• Griffith, Daniel A. 1996. Some guidelines for specifying the geographic weights matrix contained in spatial statistical models. In S. Arlinghaus (Ed.), Practical handbook of spatial statistics (Chap. 4, pp. 65-82). Boca Raton, FL:CRC Press.
Referenced in Dow, M.M., & Eff, E.A. 2008. Global, regional, and local network autocorrelation in the Standard Cross-Cultural Sample. Cross-Cultural Research 42: 148-171. pp 158-159 show variables in the SCCS with high spatial autocorrelation.

## Current authors

Entries below from http://scholar.google.com

## Early work

Tylor, Edward E. 1889. On a Method of Investigating the Development of Institutions Applied to the Laws of Marriage and Descent. Journal of the Royal Anthropological Institute 18(3):245–72.

### 1960s

Crano, William D. 1968 "An extension of Naroll's linked pair solution to Galton's problem" in American Anthropologist, 70, 2, Apr, 336-337.

Naroll, Raoul. 1961. Two Solutions to Galton’s Problem. Philosophy of Science 28:15-39.

Naroll, Raoul and Roy G. D'Andrade. 1963. Two Further Solutions to Galton’s Problem. American Anthropologist 65: 1053-1067.

Naroll, Raoul. 1964. A Fifth Solution to Galton’s Problem. American Anthropologist 66:863-867.

### 1970s

Divale, William. 1974. Migration, External Warfare, and Matrilocal Residence Cross-Cultural Researc 9(2):75-133

Divale, William. 1977 From Correlations to Causes: A New and Simple Method for Causal Analysis in Cross-Cultural Research. Annals of the New York Academy Of Sciences 285:66-74. Vol. titled: "Issues in Cross-Cultural Research," Leonore Loeb Adler, ed.

Loftin-Simonton

Naroll, Raoul.

Naroll, Raoul. 1976. Galton's Problem and HRAFLIB Cross-Cultural Research 11(2):123-148.

Naroll, R. & Michik, G.L. 1975 "Hraflib - computer-program library for hologeistic research" in Behavior Science Research, v10, n4, p283-296.

Ord, Keith. 1975. Estimation Methods for Models of Spatial Interaction. Journal of the American Statistical Association 70:120-126.

Schaefer, James M. & Evascu T.L. 1976 "Data quality and modes of marriage - some holocultural evidence of systematic-errors" in Behavior Science Research, v11, n1, p25-37.

Schaefer, James M. 1975. Studies in cultural diffusion: Galton's problem, Volume 1. Human Relations Area Files, inc.

Schaefer, James M. 1974. "Galton's problem in a new holocultural study of drunkenness" in Behavior Science Research, v9, n1, p15-16.

Simonton, Dean K. 1975. Galton's Problem, Autocorrelation, and Diffusion Coefficients Cross-Cultural Research 10(4):239-248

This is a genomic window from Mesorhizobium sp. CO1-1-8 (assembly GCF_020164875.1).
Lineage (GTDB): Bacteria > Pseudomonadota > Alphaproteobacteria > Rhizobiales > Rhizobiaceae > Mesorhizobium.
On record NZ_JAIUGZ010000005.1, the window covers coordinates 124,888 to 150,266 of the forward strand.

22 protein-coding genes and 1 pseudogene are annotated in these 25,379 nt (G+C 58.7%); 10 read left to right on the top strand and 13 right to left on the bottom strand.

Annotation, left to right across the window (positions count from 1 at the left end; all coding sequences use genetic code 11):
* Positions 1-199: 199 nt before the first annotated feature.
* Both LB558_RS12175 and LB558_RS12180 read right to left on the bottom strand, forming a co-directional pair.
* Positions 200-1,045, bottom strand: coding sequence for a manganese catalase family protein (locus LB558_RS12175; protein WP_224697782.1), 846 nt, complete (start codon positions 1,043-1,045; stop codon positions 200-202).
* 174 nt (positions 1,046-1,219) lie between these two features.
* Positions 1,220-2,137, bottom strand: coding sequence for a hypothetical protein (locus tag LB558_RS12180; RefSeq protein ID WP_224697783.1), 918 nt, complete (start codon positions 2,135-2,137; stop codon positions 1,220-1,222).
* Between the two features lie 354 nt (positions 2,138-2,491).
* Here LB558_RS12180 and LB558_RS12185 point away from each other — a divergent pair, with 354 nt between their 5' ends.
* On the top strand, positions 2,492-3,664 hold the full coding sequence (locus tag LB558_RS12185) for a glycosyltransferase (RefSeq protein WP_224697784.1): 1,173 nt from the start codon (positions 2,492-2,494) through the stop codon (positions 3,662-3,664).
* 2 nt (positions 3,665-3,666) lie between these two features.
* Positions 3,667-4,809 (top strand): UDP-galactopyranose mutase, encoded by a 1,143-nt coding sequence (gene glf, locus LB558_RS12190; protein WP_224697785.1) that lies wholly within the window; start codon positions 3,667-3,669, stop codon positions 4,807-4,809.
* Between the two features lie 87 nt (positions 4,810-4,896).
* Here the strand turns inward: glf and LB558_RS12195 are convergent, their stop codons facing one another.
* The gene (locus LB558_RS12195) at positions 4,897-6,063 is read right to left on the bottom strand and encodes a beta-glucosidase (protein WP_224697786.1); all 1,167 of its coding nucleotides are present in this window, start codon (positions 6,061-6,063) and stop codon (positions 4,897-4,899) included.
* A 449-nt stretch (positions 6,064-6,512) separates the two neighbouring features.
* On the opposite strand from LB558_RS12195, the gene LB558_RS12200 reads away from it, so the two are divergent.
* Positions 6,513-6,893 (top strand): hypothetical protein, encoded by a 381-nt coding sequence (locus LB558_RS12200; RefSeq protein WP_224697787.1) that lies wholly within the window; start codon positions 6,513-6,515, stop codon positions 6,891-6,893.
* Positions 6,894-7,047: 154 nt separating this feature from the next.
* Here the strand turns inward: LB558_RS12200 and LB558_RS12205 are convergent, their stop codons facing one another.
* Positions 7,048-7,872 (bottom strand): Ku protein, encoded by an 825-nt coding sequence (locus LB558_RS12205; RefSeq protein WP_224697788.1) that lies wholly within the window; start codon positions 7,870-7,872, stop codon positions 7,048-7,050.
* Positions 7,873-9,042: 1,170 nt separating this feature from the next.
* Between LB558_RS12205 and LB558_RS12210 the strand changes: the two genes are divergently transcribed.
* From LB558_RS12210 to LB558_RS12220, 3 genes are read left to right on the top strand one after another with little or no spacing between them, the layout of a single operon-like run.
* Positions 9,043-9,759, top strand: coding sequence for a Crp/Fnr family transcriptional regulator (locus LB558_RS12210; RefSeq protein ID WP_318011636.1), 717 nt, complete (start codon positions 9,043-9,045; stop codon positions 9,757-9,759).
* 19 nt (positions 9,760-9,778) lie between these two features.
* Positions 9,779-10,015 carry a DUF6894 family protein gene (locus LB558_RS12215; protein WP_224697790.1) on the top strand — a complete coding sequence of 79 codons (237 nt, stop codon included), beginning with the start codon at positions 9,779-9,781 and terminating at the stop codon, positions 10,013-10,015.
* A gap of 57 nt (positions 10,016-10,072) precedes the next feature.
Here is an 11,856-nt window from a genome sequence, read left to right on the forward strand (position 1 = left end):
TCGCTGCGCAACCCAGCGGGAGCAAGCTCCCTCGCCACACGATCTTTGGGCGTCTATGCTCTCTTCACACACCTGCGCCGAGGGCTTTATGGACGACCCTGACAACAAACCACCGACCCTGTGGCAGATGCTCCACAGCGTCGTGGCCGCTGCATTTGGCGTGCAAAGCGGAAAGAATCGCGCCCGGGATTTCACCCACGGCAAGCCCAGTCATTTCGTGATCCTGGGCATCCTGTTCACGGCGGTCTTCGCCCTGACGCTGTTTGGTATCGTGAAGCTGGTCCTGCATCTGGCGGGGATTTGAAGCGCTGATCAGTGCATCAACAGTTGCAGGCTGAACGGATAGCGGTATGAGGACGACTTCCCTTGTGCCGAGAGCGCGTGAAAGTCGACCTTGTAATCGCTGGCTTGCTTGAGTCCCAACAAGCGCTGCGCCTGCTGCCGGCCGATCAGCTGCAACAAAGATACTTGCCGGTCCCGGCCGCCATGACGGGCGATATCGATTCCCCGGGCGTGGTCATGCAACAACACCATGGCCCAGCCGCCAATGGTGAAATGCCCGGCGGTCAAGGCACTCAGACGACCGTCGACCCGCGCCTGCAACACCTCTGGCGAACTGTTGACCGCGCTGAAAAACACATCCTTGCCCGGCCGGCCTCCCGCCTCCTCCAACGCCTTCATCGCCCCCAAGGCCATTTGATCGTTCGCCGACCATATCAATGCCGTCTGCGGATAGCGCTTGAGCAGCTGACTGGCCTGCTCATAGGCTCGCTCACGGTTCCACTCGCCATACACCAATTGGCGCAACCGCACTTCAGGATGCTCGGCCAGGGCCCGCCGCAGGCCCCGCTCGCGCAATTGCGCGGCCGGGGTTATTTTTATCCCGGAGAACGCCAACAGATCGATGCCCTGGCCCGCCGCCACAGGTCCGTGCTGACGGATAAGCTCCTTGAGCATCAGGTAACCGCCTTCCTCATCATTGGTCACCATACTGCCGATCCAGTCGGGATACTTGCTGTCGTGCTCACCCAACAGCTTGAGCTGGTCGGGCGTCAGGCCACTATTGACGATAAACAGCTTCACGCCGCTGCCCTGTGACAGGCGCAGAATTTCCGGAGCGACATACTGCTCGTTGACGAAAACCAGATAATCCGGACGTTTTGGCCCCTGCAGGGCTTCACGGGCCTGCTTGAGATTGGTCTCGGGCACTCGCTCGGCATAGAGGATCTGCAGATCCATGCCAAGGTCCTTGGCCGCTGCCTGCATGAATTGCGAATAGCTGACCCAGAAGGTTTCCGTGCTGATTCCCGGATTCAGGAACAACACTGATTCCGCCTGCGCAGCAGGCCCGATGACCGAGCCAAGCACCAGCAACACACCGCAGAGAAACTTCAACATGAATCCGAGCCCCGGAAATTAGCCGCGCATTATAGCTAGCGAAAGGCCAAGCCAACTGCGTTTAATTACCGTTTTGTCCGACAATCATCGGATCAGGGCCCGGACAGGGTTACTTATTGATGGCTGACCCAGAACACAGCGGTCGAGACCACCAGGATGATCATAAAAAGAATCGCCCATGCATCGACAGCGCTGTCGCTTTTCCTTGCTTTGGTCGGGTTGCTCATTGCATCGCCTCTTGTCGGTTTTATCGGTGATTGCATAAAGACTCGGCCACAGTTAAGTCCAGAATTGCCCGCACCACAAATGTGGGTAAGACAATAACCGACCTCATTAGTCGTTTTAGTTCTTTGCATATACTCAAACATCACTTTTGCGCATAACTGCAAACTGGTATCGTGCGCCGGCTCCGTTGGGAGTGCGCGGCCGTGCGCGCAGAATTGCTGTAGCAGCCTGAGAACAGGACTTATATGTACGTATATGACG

Vermeulen, C.J. 1975 "Dominant epistemological presuppositions in use of cross-cultural survey method" in Current Anthropology, v16, n1, p29-52.

Vermeulen, C.J.J. & Ruijter, A.D. 1975 "Cross-cultural survey method - reply" in Current Anthropology, v16, n2, p297.

Witkowski, Stanley. 1974. Galton's opportunity - hologeistic study of historical processes. Cross-Cultural Research 9(1):11-15. (Behavior Science Research)

James M. Schaefer. Studies in Cultural Diffusion: Galton's Problem A Preview. Cross-Cultural Research 1974 9: 1-3. [PDF] [References]
Richard Paul Chaney. Anthropologies and Histories and Philosophies of Scientific Inquiry. Cross-Cultural Research 1974 9: 3-4.
Loftin, Colin. 1972. Galton's problem as spatial autocorrelation: Comments on Ember's empirical test. Ethnology 11:425–35.
Ember, Melvin. 1971. An Empirical Test of Galton’s problem. Ethnology 10: 98-106.
Loftin, Colin, and Sally K. Ward. 1981. Spatial autocorrelation models for Galton's problem. Behavior Science Research 16:105–28.
Loftin, Colin, and Robert H. Hill. A Comparison of Alignment Procedures for Tests of Galton's Problem. Cross-Cultural Research 1974 9: 4-6.
Ying, Sam. Colin Loftin and Sally K. Ward: Application of Spatial Autocorrelation in Sociology http://www.csiss.org/classics/content/61
[[Harold Gene Zucker]. 1976. The Standardized Diffusion Test. Cross-Cultural Research 11(2): 71-102. Abstract: An accurate and flexible method for measuring cultural diffusion is presented. When the diffusion of pairs of traits is measured, the method constitutes a solution to Galton's problem. Application of the method to data on the association of patrilocal residence with patrilineal descent indicates that the association is based on diffusion rath]er than function.
Erickson, Edwin E. 1974. “Galton's Worst: A Note on Ember's Reflection”. Pp 62-83. In, James Schaefer. Studies in Cultural Diffusion: Galton's Problem, New Haven, HRAFlex Books, W6-002.
Edwin E. Erickson. Galton's Worst: A Further Note on Ember's Reflection. Cross-Cultural Research 1974 9: 7-11.
James M. Schaefer. Galton's Problem in a New Holocultural Study of Drunkenness. Cross-Cultural Research 1974 9: 15-16.
Lenora Greenbaum. Statistical Probabilities, Functional Relationships, and Galton's Problem. Cross-Cultural Research 1974 9: 16-17.
Harvey G. Carroll. Testing Some Assumptions of the Cross-Cultural Survey Method Regarding Sampling and Galton's Problem. Cross-Cultural Research 1974 9: 17-19.
Rolf Wirsing. Measuring Diffusion: The Geary Method and the Dacey Method. Cross-Cultural Research 1974 9: 20-21

## The big lie